|Kalanchoe, a member of the Crassulaceae (jade plant family), is a genus of 150 to 200 plant species, most of which are native to southern Africa, Australia, and Madagascar, where they thrive in the relatively cool plateaus of the Tsaratanana Mountains. Forever Maxi Pink kalanchoe (Kalanchoe blossfeldiana ‘Forever Maxi Pink’) is a new and distinct cultivar of kalanchoe developed in a controlled breeding program in Ashtabula, Ohio. These rounded, bushy, evergreen, succulent perennial plants have thick, green, glossy foliage and clusters of small, flat, pink flowers that can last for four to six weeks. Characterized by excellent basal branching with flower clusters that bloom above the foliage, this plant has simple, opposite, scalloped-edge leaves that are 2 to 4 inches long. Numerous flowers on the main stem plus eight or more lateral branches will have 30 or more flowers each. Each plant can reach a height of between 12 to 18 inches and a width of 4 to 20 inches. In the United States, kalanchoe species are primarily ornamentals and houseplants, but some have escaped cultivation and can be found in the wild, especially in Florida and Hawaii. They are popular with florists because they can be forced into bloom at any time of year, including holidays. If you receive one as a gift, enjoy it, because kalanchoe is not toxic to humans; but keep it away from your pets, because it is poisonous to household animals.|
|Often referred to as the classic corsage orchid or “the queen of flowers,” Jenman’s Cattleya Orchid (Cattleya jenmanii) is a dwarf-pseudobulb member of the large-flowered group of Cattleyas. Its compact habit, along with its strong, wonderful fragrance, and free-flowering nature are the most distinguishing features of the species. From a single sheath, it normally produces three to five showy, dark lavender 5-inch blooms on each stem. It grows both as an epiphyte on tree branches and as a lithophyte on rock outcroppings. In nature, Cattleya jenmanii is reported to flower twice a year; in cultivation, however, it is normally only an autumn bloomer. It requires the normal temperature range of 60 degrees Fahrenheit at night and 85 degrees during the day, and benefits from a lot of sun and good air circulation. Discovered growing along rivers in the dense jungles around the Gran Sabana in the southeastern corner of Venezuela, with humid summers and autumns and dry winters and springs, the Cattleya genus was named in 1824 by John Lindley after Sir William Cattley, who received and successfully cultivated specimens of Cattleya labiata that were used as packing material in a shipment of other orchids and tropical plants. The species was discovered and named in 1906 by John Rolfe, editor of The Orchid Review in honor of G. S. Jenman, the government botanist in Georgetown, British Guyana.|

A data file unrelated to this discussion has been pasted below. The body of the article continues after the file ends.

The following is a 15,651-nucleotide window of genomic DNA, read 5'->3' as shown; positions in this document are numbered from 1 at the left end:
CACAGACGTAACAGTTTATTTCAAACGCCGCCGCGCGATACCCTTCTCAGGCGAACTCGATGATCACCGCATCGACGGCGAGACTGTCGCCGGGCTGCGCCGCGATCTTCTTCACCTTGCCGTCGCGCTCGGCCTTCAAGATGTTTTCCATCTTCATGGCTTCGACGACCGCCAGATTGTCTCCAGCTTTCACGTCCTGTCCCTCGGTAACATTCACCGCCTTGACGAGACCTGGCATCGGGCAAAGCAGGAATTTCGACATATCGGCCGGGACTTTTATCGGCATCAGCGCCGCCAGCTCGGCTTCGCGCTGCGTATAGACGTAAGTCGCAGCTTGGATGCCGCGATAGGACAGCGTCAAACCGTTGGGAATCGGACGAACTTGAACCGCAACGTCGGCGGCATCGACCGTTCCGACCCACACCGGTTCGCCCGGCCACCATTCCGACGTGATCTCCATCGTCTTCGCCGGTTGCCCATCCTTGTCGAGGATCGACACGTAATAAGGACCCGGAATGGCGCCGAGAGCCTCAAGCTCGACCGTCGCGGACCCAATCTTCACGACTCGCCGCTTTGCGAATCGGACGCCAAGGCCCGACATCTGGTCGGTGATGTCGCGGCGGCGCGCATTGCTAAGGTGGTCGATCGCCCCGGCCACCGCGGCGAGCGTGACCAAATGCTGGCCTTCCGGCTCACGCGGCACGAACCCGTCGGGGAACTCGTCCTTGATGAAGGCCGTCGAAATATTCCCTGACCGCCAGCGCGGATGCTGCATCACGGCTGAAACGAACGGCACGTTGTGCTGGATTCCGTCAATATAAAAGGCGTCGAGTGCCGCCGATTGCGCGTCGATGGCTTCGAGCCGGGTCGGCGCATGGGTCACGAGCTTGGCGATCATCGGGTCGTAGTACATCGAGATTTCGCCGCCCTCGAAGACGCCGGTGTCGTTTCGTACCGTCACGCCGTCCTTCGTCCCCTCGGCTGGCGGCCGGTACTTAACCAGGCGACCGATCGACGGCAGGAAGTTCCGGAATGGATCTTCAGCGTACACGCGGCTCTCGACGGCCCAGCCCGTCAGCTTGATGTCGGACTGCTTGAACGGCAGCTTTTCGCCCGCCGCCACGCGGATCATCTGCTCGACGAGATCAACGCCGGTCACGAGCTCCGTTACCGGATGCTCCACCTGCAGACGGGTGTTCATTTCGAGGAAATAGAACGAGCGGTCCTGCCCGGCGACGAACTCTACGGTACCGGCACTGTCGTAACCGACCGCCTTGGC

|Sand aloe (Aloe hereroensis) is an African aloe native to the rocky and sandy soils in dry areas of the Northern Cape and Free State in South Africa, north into Namibia and Angola. A 20”-wide, ground-hugging, medium-sized succulent, it usually has only a few rosettes in a clump. Its smooth, pale blue-green leaves curve upward and are flecked with white lines on the upper surface and "H"-shaped spots on the lower. The leaf margins are well-armed with small, dark, sharp spines. In mid-winter to early spring, its flowers bloom in flattened branched racemes that are wider than long. They vary in color from brownish-orange to pink and are broad at their base and narrow near the mouth. The sand aloe thrives in the sun in well-drained alkaline soil that must be irrigated carefully so as not to overwater. Aloe hereroensis received its name from the original collection location in northern Namibia, which was home to the Herero, a tribe in the Bantu group, who live in Namibia, Botswana, and Angola. In the tribe's language, the common name for the plant is 'Sandaalwyn,' which translates to"sand aloe."|